‘Like a piece of meat in a pack of wolves’ : gay/bisexual men and sexual racialization
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Human geographers have analyzed the co-constitutive relationship between race, gender and sexualities across different spaces and social contexts and have called for intersectional approaches in discussions of identities, power and space. This article applies an intersectional framework to the processes of sexualization, racialization and exoticization that shape the daily lives and erotic/romantic encounters experienced and narrated by participants to two different projects: gay and bisexual men from a North African background living in Belgium; Italian gay men living in England; non-White gay men living in Italy. By discussing qualitative data collected during interviews with these men, and through a continued dialogue about this data between the authors, the paper explores both the effects of these processes on the lives of participants, and the strategies they enact to navigate their social worlds. The focus is on two elements, central to participants’ narratives: the specificity of the intersectional experience of encountering men who expect a specifically gendered and racialized performance based on ‘roughness’ and ‘wildness’, and the capitalization on these exoticizing and racializing images to increase one’s desirability on the dating/hook-up scene and everyday social and work life. By highlighting these elements, this paper shows the importance of applying an intersectional approach to analyses of the entanglements of racialization and sexualization in order to complicate linear accounts of these processes.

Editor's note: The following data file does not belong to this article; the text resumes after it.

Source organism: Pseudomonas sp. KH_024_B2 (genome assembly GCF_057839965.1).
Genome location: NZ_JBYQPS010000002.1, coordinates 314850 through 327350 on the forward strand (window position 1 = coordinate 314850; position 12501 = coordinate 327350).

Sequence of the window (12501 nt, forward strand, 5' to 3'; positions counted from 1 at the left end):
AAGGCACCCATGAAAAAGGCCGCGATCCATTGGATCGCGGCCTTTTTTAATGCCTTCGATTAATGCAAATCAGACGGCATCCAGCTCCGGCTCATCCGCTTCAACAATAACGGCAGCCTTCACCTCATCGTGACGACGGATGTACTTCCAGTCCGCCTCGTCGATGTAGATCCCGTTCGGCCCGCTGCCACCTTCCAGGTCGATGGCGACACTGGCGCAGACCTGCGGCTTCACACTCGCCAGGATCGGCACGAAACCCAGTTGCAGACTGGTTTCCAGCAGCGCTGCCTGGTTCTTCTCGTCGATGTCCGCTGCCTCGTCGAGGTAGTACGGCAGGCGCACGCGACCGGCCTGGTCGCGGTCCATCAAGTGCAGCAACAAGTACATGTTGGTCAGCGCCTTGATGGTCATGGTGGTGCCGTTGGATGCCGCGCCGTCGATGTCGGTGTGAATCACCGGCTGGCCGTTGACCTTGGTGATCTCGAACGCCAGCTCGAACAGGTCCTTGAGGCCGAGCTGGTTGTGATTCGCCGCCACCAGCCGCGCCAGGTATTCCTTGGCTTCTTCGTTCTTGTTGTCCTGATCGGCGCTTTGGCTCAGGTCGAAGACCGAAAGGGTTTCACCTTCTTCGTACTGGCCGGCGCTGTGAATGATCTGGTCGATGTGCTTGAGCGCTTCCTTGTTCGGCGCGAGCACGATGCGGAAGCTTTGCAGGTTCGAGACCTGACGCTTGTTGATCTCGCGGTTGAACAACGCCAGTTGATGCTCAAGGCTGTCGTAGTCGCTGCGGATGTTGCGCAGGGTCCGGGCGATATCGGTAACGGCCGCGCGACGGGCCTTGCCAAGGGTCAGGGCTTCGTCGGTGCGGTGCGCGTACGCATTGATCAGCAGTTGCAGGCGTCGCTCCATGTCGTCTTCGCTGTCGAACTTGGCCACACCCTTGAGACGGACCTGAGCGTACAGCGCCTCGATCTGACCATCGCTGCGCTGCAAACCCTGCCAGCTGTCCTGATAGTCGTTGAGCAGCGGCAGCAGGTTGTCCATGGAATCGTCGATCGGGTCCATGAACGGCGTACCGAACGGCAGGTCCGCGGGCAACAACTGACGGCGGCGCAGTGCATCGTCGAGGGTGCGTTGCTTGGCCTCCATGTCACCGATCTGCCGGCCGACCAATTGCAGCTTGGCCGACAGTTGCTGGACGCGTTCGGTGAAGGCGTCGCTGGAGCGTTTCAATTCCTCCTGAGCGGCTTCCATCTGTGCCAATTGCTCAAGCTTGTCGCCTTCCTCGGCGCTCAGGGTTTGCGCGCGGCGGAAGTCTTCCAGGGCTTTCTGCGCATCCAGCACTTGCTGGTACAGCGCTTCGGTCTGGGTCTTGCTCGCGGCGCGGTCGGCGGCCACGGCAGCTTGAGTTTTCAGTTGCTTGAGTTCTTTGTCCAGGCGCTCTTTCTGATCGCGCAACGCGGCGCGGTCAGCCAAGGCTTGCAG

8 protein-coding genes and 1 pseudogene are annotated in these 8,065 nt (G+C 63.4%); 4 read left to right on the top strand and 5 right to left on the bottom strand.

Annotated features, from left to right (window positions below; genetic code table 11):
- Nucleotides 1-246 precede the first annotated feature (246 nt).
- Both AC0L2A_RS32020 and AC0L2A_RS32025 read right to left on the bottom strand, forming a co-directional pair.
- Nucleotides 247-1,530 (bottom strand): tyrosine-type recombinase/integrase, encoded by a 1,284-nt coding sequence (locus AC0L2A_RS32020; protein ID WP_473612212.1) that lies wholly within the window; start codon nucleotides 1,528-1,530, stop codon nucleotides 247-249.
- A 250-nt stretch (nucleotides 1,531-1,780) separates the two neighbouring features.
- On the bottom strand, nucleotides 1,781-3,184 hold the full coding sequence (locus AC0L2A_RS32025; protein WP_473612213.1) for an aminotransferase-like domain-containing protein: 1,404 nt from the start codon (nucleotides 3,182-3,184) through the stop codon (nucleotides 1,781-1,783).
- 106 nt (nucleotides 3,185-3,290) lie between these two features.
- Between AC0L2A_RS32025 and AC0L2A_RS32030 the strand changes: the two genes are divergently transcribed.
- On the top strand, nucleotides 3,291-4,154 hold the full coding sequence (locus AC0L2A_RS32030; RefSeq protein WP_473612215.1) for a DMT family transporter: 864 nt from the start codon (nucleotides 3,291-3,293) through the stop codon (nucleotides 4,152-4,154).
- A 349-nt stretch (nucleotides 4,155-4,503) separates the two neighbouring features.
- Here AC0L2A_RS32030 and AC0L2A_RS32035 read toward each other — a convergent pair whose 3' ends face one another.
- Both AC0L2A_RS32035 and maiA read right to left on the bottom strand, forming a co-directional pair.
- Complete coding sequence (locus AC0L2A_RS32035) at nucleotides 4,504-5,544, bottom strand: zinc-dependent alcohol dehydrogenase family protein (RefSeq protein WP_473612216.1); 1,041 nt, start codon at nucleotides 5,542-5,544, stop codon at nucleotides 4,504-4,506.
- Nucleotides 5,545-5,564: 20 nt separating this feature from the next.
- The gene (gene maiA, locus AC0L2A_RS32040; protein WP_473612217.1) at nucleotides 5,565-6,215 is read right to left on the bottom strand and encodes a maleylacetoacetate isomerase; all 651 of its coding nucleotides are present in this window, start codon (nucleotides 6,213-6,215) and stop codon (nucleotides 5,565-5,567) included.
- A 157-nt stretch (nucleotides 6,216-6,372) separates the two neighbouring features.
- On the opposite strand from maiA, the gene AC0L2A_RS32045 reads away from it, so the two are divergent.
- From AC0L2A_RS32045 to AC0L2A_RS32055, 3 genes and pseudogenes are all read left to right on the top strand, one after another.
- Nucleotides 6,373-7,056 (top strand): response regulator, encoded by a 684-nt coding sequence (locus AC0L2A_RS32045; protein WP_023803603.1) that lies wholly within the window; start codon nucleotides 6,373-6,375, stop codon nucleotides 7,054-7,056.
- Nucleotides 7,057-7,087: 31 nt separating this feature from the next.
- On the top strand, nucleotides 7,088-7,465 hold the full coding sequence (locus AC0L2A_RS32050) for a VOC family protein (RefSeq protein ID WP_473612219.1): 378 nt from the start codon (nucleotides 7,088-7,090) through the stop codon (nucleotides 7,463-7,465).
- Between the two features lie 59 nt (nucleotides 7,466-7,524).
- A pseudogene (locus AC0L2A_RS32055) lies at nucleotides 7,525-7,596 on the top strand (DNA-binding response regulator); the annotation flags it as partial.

Boussalem , A & Di Feliciantonio , C 2023 , ' ‘Like a piece of meat in a pack of wolves’ : gay/bisexual men and sexual racialization ' , Gender, Place and Culture , vol. Latest Articles . https://doi.org/10.1080/0966369X.2023.2200579
Gender, Place and Culture
Copyright © 2023 the author(s). Published by Informa UK limited, trading as Taylor & Francis Group this is an Open access article distributed under the terms of the creative commons attribution license (http://creative-commons.org/licenses/by/4.0/), which permits unrestricted use, distribution, and reproduction in any medium, provided the original work is properly cited.
DescriptionAle’s doctoral research was generously supported by the Economic and Social Research Council (ESRC). Cesare’s research was generously supported by the European Commission, MSCA-IF-EF-ST Action, grant number: 747110.
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